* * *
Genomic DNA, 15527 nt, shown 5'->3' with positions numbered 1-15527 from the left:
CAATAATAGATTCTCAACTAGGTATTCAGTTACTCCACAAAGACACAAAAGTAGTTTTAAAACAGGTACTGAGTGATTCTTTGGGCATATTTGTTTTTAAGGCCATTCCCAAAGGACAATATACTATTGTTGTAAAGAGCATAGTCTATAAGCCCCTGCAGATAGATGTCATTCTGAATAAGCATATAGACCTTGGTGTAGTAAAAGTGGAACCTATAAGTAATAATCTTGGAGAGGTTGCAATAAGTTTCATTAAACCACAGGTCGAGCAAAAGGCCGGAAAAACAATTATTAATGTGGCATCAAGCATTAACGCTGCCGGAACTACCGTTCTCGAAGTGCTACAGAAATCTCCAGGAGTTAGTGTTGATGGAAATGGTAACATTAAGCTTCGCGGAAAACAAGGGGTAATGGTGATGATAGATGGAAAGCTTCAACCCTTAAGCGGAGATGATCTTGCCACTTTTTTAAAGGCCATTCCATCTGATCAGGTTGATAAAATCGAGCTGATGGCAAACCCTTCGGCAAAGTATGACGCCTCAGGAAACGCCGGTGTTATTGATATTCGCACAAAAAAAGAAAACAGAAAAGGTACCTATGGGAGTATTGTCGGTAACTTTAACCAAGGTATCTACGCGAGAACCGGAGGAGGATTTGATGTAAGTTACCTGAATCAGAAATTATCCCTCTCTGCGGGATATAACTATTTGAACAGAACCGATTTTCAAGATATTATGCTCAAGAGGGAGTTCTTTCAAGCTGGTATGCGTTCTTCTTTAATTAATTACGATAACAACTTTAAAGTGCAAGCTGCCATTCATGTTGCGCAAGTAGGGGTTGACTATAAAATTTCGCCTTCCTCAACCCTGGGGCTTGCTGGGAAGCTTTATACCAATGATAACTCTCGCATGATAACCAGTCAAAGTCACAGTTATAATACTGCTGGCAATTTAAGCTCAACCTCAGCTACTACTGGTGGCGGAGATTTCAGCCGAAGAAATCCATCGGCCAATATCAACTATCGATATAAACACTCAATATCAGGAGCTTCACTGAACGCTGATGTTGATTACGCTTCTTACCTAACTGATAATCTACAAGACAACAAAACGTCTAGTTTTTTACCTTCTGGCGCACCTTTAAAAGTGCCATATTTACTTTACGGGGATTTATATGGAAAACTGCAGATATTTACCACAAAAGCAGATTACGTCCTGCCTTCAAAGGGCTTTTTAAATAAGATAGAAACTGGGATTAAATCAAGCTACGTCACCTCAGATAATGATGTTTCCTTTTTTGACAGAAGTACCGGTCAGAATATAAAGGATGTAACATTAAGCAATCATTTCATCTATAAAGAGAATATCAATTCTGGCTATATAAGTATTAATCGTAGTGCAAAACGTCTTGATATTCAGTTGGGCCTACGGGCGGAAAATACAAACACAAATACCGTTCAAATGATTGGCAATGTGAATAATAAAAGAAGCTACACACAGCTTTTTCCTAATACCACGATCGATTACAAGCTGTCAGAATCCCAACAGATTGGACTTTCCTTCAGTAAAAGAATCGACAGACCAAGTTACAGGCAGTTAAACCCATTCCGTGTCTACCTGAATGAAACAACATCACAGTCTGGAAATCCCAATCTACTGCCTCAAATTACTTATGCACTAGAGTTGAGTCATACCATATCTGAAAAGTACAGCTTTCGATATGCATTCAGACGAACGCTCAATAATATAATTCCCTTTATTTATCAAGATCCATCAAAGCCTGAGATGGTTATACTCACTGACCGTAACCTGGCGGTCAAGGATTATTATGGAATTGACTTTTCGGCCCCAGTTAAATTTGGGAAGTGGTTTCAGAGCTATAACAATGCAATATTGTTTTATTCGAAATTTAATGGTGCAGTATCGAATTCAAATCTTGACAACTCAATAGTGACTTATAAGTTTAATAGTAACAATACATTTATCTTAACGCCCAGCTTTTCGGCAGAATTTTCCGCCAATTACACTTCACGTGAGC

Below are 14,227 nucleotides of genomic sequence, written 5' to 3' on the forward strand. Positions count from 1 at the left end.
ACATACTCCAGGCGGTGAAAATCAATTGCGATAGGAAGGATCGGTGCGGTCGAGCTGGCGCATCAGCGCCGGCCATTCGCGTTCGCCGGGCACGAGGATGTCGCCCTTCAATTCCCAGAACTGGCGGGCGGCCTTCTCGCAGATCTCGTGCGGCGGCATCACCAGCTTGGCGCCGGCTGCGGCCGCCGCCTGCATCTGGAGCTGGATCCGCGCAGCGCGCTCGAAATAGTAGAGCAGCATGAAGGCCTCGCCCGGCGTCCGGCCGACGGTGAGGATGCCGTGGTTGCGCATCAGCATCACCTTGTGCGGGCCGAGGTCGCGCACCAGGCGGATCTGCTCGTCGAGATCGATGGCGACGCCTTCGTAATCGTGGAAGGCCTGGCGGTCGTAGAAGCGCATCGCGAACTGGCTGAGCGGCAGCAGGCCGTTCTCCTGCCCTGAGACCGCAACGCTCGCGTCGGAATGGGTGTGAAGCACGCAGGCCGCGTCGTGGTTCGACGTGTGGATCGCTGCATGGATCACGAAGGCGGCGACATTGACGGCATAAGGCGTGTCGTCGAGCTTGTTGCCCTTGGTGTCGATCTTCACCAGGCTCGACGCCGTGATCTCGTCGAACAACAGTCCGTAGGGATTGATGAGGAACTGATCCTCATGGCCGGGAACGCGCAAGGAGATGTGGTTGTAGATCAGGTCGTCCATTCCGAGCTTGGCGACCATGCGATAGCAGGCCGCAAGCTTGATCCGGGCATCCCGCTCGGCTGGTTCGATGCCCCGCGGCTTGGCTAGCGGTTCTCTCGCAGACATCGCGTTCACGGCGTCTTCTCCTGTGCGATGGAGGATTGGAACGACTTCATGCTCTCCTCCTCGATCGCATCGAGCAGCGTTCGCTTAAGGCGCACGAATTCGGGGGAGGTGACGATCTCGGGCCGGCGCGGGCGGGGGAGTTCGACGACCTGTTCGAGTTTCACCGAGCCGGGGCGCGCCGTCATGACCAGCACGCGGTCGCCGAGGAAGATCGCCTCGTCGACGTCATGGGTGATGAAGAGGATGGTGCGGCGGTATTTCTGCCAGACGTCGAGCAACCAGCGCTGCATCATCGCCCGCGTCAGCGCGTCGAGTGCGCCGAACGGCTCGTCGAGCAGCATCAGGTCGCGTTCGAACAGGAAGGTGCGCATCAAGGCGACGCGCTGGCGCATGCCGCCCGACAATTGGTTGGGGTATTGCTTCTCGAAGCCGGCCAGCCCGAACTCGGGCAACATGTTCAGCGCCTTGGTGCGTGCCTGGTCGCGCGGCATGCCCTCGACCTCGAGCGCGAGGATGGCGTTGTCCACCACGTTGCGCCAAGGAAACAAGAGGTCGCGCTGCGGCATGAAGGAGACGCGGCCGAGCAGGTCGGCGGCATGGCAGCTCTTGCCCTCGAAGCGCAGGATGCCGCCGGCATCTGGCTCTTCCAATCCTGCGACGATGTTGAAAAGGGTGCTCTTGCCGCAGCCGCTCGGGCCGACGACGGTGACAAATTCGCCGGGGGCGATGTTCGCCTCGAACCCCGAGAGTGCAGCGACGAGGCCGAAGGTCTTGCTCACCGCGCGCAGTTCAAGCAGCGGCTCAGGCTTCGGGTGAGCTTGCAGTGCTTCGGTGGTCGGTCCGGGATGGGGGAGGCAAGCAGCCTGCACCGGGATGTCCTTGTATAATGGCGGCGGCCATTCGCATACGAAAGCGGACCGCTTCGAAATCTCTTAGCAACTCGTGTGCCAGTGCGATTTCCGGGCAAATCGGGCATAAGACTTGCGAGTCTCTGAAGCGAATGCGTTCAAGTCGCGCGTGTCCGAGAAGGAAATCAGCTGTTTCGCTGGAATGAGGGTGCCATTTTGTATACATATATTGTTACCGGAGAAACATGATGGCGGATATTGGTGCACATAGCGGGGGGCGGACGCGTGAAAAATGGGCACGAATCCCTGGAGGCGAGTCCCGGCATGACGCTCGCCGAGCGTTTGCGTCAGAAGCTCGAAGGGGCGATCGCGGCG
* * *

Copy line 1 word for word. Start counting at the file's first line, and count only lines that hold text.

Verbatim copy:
Genomic DNA, 15527 nt, shown 5'->3' with positions numbered 1-15527 from the left: